Cyclone warningGuia view

Otherwise there wasn't so much to see up there, so we went back down to the streets by foot.

Then we were about ready to head back to Hong Kong, but we ran into some troubles. We needed to get on a bus to the port, but our map indicated only bus stops, not the actual routes. Looking at the bus numbers I imagined that one not so far would make its way to the port, but I was wrong and we ended up somewhere pretty far. It took a while to find what bus to take next to get to our destination.
Probably having got a decent guide book would have made things easier, but anyway otherwise it was nice to spend a day in Macau! If I'd have to do it again, maybe I'd give a chance to one of those obstinate tour guides.

Back to Hong Kong

For the return to Hong Kong, we were far from the windows and there was nothing to see, so I ended up sleeping the whole time.

We ended the day by going to a dumplings restaurant (《餃子源》 259 Queen's Road East, Wan Chai). It's not obvious to find a place where they do fried dumplings like those popular in Japan (yaki-gyōza), but that restaurant offered fried versions of all their normally steamed ones. Also while the menu says all plates are of 10 dumplings, the chef accepted to serve us half-plates, that way we could try more varieties. He was strongly recommending his mutton dumplings, and indeed they were truly delicious! We also had ones with pork, and vegetables.


Larger photo sizes in my Hong Kong/Macau 2006 set at Flickr

Posted on September 12, 2006 at 00:12 | Permalink | Comments (0) | Tweet |

September 11, 2006

Art Cows on parade

This weekend we went for a walk in Marunouchi/Ginza for some cow watching. The area currently features over 60 life-size cows designed by different artists, for the Cow Parade Tokyo event.

Most cows are being auctioned starting at ¥50000, so if you have too much space and are thinking of getting a new pet, here is your chance to get an arty one.

Here are some favorites in the order I found them.

Cow #64Cow #46Cow #44Cow #22
#64 HASEGAWA Jinta "rich milk" / #46 UENO Mariko "cow gal" / #44 ymk Nobility "Bull's eye" / #22 KAMI "Inside Out"


Posted on September 11, 2006 at 12:32 | Permalink | Comments (2) | Tweet |

September 10, 2006

Travel HKG 2006 #3: Day 1 part 2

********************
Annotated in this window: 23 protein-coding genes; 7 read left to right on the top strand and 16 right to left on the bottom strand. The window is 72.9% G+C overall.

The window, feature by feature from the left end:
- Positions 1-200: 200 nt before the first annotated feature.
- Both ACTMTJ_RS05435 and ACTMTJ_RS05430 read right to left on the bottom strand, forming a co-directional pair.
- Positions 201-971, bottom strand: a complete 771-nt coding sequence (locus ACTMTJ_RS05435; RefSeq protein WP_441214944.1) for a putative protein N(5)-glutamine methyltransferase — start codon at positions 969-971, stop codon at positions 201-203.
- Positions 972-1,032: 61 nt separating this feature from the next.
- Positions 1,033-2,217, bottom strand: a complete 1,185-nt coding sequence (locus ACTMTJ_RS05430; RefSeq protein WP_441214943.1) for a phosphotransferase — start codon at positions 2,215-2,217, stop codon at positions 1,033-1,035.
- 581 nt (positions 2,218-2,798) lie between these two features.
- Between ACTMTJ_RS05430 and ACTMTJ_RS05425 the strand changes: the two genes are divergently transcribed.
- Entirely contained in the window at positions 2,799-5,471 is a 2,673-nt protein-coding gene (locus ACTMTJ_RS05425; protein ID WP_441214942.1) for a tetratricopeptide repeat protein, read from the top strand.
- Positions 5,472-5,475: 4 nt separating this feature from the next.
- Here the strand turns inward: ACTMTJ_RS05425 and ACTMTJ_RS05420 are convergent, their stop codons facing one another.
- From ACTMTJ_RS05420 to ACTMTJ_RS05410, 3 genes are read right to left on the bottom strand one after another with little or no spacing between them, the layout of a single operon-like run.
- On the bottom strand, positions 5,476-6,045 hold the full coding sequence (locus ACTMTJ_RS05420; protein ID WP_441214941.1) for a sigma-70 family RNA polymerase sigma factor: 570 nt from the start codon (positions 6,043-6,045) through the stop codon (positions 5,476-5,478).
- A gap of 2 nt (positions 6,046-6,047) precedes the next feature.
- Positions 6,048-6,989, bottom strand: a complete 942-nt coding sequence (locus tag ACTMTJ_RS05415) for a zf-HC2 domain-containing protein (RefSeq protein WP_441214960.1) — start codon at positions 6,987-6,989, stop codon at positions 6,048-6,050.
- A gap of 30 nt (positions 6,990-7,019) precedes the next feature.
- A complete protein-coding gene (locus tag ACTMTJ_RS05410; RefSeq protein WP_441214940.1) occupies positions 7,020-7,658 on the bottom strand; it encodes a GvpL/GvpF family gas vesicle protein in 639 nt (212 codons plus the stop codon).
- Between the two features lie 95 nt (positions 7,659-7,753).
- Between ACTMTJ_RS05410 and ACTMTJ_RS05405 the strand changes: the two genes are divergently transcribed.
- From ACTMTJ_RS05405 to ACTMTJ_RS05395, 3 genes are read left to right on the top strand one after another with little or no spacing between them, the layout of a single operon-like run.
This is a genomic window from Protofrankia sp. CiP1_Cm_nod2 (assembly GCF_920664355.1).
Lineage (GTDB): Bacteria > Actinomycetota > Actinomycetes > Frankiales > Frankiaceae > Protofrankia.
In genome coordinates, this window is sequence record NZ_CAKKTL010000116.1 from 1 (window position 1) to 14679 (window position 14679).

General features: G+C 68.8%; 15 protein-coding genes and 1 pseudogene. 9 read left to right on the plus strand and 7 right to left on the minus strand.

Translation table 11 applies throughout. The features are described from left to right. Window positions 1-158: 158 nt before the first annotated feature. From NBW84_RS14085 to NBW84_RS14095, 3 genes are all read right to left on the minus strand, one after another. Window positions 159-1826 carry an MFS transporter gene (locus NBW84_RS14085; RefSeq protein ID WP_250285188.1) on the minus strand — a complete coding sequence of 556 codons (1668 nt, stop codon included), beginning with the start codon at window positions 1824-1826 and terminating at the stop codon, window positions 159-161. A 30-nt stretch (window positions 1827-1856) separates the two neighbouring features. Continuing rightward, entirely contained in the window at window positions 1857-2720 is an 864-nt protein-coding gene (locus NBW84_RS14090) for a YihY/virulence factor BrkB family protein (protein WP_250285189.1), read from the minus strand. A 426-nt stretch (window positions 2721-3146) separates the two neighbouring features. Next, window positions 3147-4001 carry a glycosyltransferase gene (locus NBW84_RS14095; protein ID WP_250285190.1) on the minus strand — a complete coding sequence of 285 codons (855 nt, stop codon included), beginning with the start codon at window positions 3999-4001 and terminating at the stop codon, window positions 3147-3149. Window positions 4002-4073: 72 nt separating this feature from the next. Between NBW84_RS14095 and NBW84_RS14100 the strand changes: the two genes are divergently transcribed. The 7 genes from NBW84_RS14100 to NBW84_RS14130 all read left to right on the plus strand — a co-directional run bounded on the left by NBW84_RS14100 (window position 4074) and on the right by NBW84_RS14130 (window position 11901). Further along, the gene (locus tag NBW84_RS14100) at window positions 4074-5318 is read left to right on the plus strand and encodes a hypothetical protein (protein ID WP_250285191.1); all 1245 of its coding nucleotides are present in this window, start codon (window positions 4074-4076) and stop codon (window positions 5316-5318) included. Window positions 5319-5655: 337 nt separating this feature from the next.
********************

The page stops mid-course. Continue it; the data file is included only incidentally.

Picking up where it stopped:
After checking out the electric district, we went to Langham Place for some uneventful shopping, and headed back to the hotel once to drop stuff and take a break.

Comme des Garçons Guerilla Store

Comme des GarçonsWe headed out to Chai Wan, at the very end of our subway line, to go to the Comme des Garçons guerilla store that opened this year. The area is a very industrial and out of nowhere, quite a bit away from the station. The outside of the shop is a flashy blue wall covered with white dots which truly stands out in the middle of such a neighborhood. On the other side of the block is also located an Undercover shop.

The Comme des Garçons shop is a collaboration with Silly Thing, and features an exhibition with works by many international artists. While being casual fans of Comme des Garçons (for those who don't know, it's a cool Japanese designer's brand), one of the reasons we went there was to see Kero, as we like her blog and her funny big cat 餅太郎. It was fun to meet her, and she must have thought we were real weirdos! She gave us free badges and candies, and we signed the shop's guestbook writing "On adore 餅太郎!".

Just upon leaving, I thought of taking her picture, so I went back in and she kindly accepted to pose outside the shop (photos inside were prohibited, though it can be seen on her blog).


Back at the mall next to the station, the Genki Sushi (《元気寿司》, a sushi chain) shop had an incredibly long line-up. None of the other restaurants were crowded, and other locations we had seen weren't crowded either so it couldn't just be its popularity. Were they giving away free sushi?!


On our train ride back, we stopped at station Sai Wan Ho near which we had a dessert break.

Tapioca dessertMango dessert

Star Ferry

Then we headed to Central station, and took the Star Ferry which goes over from Hong Kong to Kowloon (Hong Kong's two main islands). The ferry costs only HKD$2.2 and at night lets appreciate the beautiful view of the lit-up city.

Star FerryStar FerryStar FerryStar Ferry

To end the day, we took the subway to Jordan station and did a bit of bargaining at the men's night market. Then we headed back to our hotel and stopped at some sort of family restaurant for some rice congee and boiled vegetables.

The next day was going to be our trip's biggest. Stay tuned!

Larger photo sizes in my Hong Kong/Macau 2006 set at Flickr

Posted on September 10, 2006 at 00:29 | Permalink | Comments (0) | Tweet |

September 8, 2006

Technology Movable Type AutoSave plugin

This AutoSave plugin has been obsoleted by Movable Type 4.0's auto-save feature.

Ever had a browser or computer crash, or closed a window by mistake while typing a blog entry? Or clicked a link by accident, and crossed your fingers while hitting the "back" button just to come back to a blanked-out form? No more!!!